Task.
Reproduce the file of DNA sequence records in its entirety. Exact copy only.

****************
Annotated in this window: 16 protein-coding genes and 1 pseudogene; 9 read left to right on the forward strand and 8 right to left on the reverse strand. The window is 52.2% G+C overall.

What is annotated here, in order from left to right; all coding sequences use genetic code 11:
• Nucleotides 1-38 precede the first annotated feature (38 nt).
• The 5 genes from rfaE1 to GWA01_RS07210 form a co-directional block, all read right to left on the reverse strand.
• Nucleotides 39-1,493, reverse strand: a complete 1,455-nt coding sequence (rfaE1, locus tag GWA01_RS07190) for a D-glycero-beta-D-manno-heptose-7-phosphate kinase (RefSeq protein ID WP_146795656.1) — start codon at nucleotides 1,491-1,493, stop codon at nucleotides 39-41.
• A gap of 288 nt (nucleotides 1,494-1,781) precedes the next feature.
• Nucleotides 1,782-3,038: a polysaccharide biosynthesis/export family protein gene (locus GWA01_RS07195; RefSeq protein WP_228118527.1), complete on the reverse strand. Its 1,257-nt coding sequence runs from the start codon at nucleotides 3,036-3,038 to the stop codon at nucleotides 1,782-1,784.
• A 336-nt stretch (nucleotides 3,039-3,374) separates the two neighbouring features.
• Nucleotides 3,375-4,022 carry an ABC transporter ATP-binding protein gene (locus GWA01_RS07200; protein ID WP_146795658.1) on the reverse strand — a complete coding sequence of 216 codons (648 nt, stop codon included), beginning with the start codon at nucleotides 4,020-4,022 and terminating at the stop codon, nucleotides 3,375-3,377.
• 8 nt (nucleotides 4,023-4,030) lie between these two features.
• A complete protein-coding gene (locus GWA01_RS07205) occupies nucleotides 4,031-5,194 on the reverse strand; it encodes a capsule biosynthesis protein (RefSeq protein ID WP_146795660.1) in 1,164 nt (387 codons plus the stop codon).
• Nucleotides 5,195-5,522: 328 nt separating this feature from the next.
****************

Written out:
Annotated in this window: 16 protein-coding genes and 1 pseudogene; 9 read left to right on the forward strand and 8 right to left on the reverse strand. The window is 52.2% G+C overall.

What is annotated here, in order from left to right; all coding sequences use genetic code 11:
• Nucleotides 1-38 precede the first annotated feature (38 nt).
• The 5 genes from rfaE1 to GWA01_RS07210 form a co-directional block, all read right to left on the reverse strand.
• Nucleotides 39-1,493, reverse strand: a complete 1,455-nt coding sequence (rfaE1, locus tag GWA01_RS07190) for a D-glycero-beta-D-manno-heptose-7-phosphate kinase (RefSeq protein ID WP_146795656.1) — start codon at nucleotides 1,491-1,493, stop codon at nucleotides 39-41.
• A gap of 288 nt (nucleotides 1,494-1,781) precedes the next feature.
• Nucleotides 1,782-3,038: a polysaccharide biosynthesis/export family protein gene (locus GWA01_RS07195; RefSeq protein WP_228118527.1), complete on the reverse strand. Its 1,257-nt coding sequence runs from the start codon at nucleotides 3,036-3,038 to the stop codon at nucleotides 1,782-1,784.
• A 336-nt stretch (nucleotides 3,039-3,374) separates the two neighbouring features.
• Nucleotides 3,375-4,022 carry an ABC transporter ATP-binding protein gene (locus GWA01_RS07200; protein ID WP_146795658.1) on the reverse strand — a complete coding sequence of 216 codons (648 nt, stop codon included), beginning with the start codon at nucleotides 4,020-4,022 and terminating at the stop codon, nucleotides 3,375-3,377.
• 8 nt (nucleotides 4,023-4,030) lie between these two features.
• A complete protein-coding gene (locus GWA01_RS07205) occupies nucleotides 4,031-5,194 on the reverse strand; it encodes a capsule biosynthesis protein (RefSeq protein ID WP_146795660.1) in 1,164 nt (387 codons plus the stop codon).
• Nucleotides 5,195-5,522: 328 nt separating this feature from the next.